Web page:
Monday, July 12, 2010

Belly and Butt

At the vehement recommendation of my nutritionist, this week I am seeing a Body Dysmorphic Disorder specialist. My nutritionist believes that my insistence that I am fat, huge, and enormous (because this is how I feel) indicates there is more than just distorted thinking involved. Maybe she’s right, but I can’t help but point out that this is how I’ve always felt--I have never been at home in my body, whether it was too skinny or too fat—so I’m not sure how my thinking, my perceived comfort level with arms and legs and belly and butt will change.

According to information I’ve pinched from the Mayo Clinic site, this disorder is “a type of chronic mental illness in which you can't stop thinking about a flaw with your appearance — a flaw either that is minor or that you imagine. But to you, your appearance seems so shameful and distressing that you don't want to be seen by anyone. Body dysmorphic disorder has sometimes been called ‘imagined ugliness.’”

Okay. Perhaps I meet some of the criteria: I do obsess over my body’s size. But this stems from a vow that I made to myself that I would never be a body that anyone could call fat. Why? Up until college, I’d always had crazy high metabolism. When I was much younger, I remember my best friend Erin and I would have Binge Wednesdays. This was the day of the week when our Catholic School let out early—before lunch—in order that the CCD students from the public schools could come in for religious education classes. So Erin and I would head to the local deli and order sandwiches (mine was always a salami and provolone stacked high), buy a bag of Doritos, a tube of Pringles, a can of Spaghetti O’s, and a bag of Starburst. We’d go to her house, sit at the kitchen table, and chow down for the next two hours straight. Happy, gluttonous eating.

Fast forward to college and all that free beer and the dining hall with its bagels and hash browns and then midnight pizzas. When I came home at Thanksgiving, I’d gained precisely fifteen pounds. My dad, not knowing what to say to this puffy faced, chubby daughter, said without thinking, “Well, you’ve certainly put on the pounds.”

I wanted to die of shame.

Instead, I spent the next several months exercising like a maniac and subsisting on frozen yogurt. I lost the fifteen and then some.

That vow also has its roots in an incident with my mom. I was watching her play mixed-doubles tennis one afternoon, impressed, as always, by her ferocious serve, her quick, slicing backhand, her willingness to dive for balls. My mother has always been an athlete and it is from her that I learned to enjoy sports and competitive play (starting at age five, she’d haul me out on the tennis court and we’d practice forehands and backhands and lobs and serves for hours!). But as she came off the court that day, her partner, not my father but some macho country club jerk, tapped her butt with his racquet and said, “You’d move faster if you lost some of that ass.” My mother is not someone who loses her composure, and so she laughed him off and poured herself a glass of water. But she had to have been hurt, had to have felt ashamed. Or maybe not. Maybe she did really just laugh him off. Maybe she could give a fuck what he said. Maybe she thought, “Screw you, asshole.” Or maybe not. I don’t know because she never mentioned it.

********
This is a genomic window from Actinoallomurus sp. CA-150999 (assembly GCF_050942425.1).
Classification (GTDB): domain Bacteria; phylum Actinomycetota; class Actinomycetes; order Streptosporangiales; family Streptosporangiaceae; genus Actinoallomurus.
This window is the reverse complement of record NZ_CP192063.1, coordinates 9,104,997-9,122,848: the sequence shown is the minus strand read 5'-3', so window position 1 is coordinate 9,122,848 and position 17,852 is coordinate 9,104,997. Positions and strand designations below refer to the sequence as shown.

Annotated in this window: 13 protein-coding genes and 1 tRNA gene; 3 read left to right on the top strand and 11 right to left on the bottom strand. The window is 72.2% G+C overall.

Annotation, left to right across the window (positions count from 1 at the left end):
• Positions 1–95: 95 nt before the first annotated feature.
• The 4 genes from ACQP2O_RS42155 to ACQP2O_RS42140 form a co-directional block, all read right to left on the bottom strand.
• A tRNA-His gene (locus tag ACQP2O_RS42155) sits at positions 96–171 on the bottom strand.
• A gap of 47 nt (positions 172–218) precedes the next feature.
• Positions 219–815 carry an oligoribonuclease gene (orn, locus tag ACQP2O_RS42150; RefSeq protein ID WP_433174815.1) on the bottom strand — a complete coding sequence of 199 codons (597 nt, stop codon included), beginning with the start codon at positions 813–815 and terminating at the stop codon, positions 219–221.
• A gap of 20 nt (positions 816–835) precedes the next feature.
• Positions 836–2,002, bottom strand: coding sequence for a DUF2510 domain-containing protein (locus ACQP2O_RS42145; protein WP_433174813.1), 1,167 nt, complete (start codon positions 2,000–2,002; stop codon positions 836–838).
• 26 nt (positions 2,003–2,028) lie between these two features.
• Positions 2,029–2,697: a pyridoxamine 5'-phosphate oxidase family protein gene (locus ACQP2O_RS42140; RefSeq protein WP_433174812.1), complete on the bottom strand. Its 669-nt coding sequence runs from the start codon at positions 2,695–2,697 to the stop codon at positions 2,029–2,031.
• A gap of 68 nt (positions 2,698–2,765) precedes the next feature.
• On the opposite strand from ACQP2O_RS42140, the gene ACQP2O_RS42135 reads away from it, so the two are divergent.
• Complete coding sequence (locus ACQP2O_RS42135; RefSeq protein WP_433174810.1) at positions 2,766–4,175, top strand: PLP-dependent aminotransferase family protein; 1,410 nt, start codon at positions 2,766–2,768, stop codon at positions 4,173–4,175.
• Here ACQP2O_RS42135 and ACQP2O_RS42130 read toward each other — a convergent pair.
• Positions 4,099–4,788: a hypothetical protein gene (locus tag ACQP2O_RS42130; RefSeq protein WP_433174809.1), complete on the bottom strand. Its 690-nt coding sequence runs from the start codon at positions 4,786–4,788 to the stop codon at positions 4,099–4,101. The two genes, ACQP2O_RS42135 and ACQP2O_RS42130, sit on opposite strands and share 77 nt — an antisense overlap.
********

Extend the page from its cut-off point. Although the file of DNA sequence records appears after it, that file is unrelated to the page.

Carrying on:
But as I watched the exchange, I was embarrassed and ashamed for her, for me, for the me that might one day have some guy comment on the size of my ass. No way, I remember saying to myself, no way will anyone ever say something like that about me.

Now? Even though I know, objectively speaking, that I am not Jabba the Hut, I look in the mirror and that’s all I can see. Someone who is too big; someone who takes up too much space. I want a body that is whisper thin, a body that is beyond notice. That’s why it is so difficult for me to look in the mirror, a chore made doubly hard by our mirror which is only ¾ length, so my head and feet are chopped off. Which makes it possible, I suppose, for me to look at that headless body as a thing, like some discombobulated mannequin chucked in the back of a storeroom. Arms, legs, breasts, belly, butt. Not me, but an assembly of parts. Shin bone’s connected to the thigh bone, the thigh bone’s connected to the hip bone….Which makes it easy for me to zero in on the parts of my body (all of them except my shoulders) that are shameful. As I regard those limbs, that torso, I can feel myself detaching: What I see before me, what I hate, is not a ME but an IT, and an IT that is NOT MINE.